Tom Dissevelt

Last updated

Thomas Dissevelt (4 March 1921, Leiden – 1989) was a Dutch composer and musician. He is known as a pioneer in the merging of electronic music and jazz. He married Rina Reys, sister of Rita Reys, in 1946.

Tom Dissevelt was also known as bassist/arranger of the Skymasters, and contributed to recordings by Rita Reys.

Between 1939 and 1944 Dissevelt studied at the Royal Conservatory of The Hague. He studied trombone for over three years, then went on to study clarinet, music theory and piano. Owing to schedule conflicts he discontinued his clarinet studies but later studied bass under the tutelage of Herman Stotijn of the Residentie Orchestra.

After World War II Dissevelt moved to Indonesia with the Jos Cleber Orchestra to work. In 1947 he went on an international tour with Wessel Ilcken, the husband of Rita Reys, and the orchestra of Piet van Dijk. This tour lasted three years and was particularly focussed on Spain and North Africa.

In 1955 Bep Rowold, leader of the Skymasters, hired Dissevelt as a bassist and arranger. Dissevelt became interested in twelve-tone serialism, listened to the many German radio stations, and heard works by Karlheinz Stockhausen and Anton Webern. Recommended by Philips in 1958, he was invited to Natlab, where together with Dick Raaijmakers, aka Kid Baltan, he composed and recorded electronic music. In 1957 Dissevelt and Raaijmakers released The Elektrosoniks: Electronic Music; in 1959 they released The Fascinating World of Electronic Music (Philips), which in 2003 David Bowie would deem one of his 25 all-time favorite albums. [1] More of Dissevelt’s compositions may be heard on the anthology album Popular Electronics: Early Dutch Electronic Music from Philips Research Laboratories, 1956–1963 (2004, Basta).

The emergence of pop music, along with such constitutional changes in the music industry as the disbandment of radio orchestras, compelled Dissevelt to give up orchestra work altogether. He then resolved to become an assistant to renowned Dutch entertainers such as Wim Sonneveld and Toon Hermans.

Related Research Articles

<span class="mw-page-title-main">Woody Herman</span> American jazz musician and bandleader (1913–1987)

Woodrow Charles Herman was an American jazz clarinetist, saxophonist, singer, and big band leader. Leading groups called "The Herd", Herman came to prominence in the late 1930s and was active until his death in 1987. His bands often played music that was cutting edge and experimental; their recordings received numerous Grammy nominations.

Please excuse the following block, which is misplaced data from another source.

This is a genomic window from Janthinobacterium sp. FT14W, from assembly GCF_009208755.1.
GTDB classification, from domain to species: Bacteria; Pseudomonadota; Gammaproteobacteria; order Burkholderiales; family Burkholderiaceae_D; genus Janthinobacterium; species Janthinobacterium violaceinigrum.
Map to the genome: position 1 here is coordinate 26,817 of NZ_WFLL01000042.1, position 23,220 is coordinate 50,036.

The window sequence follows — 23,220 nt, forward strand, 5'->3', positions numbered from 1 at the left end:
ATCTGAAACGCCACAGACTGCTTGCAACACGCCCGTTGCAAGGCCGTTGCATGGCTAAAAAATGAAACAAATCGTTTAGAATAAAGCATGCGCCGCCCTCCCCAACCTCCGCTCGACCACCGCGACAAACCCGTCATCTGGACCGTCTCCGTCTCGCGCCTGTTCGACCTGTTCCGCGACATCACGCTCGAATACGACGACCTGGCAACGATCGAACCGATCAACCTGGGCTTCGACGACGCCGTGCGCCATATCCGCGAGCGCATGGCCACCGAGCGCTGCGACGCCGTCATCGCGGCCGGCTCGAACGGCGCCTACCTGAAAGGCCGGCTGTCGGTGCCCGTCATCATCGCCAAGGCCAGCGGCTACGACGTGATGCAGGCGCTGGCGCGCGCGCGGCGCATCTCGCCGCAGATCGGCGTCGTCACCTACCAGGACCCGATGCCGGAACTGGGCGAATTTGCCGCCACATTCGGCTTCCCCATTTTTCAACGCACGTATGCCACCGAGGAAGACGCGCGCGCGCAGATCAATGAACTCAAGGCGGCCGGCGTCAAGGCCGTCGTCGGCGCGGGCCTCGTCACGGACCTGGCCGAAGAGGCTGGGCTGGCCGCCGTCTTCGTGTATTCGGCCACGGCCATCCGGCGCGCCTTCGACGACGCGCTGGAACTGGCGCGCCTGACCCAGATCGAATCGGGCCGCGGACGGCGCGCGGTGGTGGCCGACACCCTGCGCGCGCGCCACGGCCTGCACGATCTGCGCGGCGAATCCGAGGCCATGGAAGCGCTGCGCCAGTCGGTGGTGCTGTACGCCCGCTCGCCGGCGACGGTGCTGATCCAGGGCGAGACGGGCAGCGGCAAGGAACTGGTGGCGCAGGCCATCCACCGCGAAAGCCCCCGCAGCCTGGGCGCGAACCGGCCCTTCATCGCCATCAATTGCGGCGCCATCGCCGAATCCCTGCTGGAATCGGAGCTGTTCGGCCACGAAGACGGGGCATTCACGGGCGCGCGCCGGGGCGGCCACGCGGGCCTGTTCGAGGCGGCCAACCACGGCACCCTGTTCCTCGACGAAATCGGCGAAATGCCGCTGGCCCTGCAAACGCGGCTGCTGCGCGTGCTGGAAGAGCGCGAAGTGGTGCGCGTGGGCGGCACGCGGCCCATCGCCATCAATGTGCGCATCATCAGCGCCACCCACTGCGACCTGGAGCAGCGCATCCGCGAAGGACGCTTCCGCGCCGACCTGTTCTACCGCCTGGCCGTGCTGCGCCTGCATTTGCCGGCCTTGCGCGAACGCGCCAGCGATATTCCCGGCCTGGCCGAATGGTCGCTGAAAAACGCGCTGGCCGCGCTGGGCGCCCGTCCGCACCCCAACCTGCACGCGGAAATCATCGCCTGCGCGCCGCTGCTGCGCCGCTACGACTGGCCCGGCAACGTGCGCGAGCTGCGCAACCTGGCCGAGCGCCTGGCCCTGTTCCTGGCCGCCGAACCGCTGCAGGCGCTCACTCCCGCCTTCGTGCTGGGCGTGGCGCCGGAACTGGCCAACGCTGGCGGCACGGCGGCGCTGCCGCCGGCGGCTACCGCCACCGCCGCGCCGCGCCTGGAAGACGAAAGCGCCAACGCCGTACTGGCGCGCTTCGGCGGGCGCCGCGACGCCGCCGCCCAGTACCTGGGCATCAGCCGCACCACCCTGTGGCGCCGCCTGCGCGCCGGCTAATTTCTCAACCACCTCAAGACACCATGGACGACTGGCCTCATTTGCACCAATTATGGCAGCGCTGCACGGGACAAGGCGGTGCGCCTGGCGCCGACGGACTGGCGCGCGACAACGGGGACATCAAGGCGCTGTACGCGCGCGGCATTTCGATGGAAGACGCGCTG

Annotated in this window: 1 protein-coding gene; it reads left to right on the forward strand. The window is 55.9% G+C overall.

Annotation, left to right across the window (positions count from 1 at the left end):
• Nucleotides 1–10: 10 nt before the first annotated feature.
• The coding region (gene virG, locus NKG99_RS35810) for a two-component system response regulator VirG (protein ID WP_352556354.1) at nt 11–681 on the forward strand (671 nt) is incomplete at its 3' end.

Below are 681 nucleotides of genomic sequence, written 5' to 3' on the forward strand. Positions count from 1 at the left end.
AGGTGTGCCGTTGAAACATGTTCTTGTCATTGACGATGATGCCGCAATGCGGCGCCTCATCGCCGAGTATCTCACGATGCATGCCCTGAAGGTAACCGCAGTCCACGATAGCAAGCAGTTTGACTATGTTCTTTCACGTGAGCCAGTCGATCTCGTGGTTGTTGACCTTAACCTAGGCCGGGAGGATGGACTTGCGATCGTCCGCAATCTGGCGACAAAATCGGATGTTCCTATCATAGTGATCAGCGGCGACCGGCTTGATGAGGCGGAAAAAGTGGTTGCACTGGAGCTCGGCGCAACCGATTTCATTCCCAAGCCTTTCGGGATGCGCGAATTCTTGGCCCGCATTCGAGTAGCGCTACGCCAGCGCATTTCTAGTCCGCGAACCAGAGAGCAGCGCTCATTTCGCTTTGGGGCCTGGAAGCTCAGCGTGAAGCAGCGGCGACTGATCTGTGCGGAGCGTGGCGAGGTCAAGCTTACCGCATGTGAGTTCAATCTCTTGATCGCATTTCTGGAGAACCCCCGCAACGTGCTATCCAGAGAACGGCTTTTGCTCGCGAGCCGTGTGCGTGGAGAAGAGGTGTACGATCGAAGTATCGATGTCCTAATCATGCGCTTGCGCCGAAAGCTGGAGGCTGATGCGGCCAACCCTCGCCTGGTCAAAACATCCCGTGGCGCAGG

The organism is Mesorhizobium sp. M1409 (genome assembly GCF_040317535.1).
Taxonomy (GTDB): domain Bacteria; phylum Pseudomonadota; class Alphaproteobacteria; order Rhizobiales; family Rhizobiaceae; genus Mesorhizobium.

<span class="mw-page-title-main">Gil Evans</span> Canadian-American jazz pianist

Ian Ernest Gilmore Evans was a Canadian–American jazz pianist, arranger, composer and bandleader. He is widely recognized as one of the greatest orchestrators in jazz, playing an important role in the development of cool jazz, modal jazz, free jazz, and jazz fusion. He is best known for his acclaimed collaborations with Miles Davis.

<span class="mw-page-title-main">Space Oddity</span> 1969 song by David Bowie

"Space Oddity" is a song by the English singer-songwriter David Bowie. It was first released on 11 July 1969 by Philips Records as a 7-inch single, then as the opening track of his second studio album David Bowie. Produced by Gus Dudgeon and recorded at Trident Studios in London, it is a tale about a fictional astronaut named Major Tom; its title and subject matter were partly inspired by 2001: A Space Odyssey (1968) and Bowie's feelings of alienation at that point in his career. One of the most musically complex songs he had written up to that point, it represented a change from the music hall-influenced sound of his debut to a sound akin to psychedelic folk and inspired by the Bee Gees.

<i>Concierto de Aranjuez</i> Classical guitar concerto by Joaquín Rodrigo (1939)

The Concierto de Aranjuez is a concerto for classical guitar by the Spanish composer Joaquín Rodrigo. Written in 1939, it is by far Rodrigo's best-known work, and its success established his reputation as one of the most significant Spanish composers of the 20th century.

Symphony No. 1 (Low) is a symphony by Philip Glass based on David Bowie's 1977 album Low.

<i>Both Sides Now</i> (Joni Mitchell album) 2000 studio album by Joni Mitchell

Both Sides Now is a concept album by Canadian singer-songwriter Joni Mitchell that was released in 2000. It is her 17th studio album. The album won two Grammy Awards in 2001 for Best Traditional Pop Vocal Album and Best Instrumental Arrangement Accompanying Vocalist(s) for the song "Both Sides Now" and a Juno Award for Vocal Jazz Album of the Year.

<span class="mw-page-title-main">Gail Ann Dorsey</span> American singer and bassist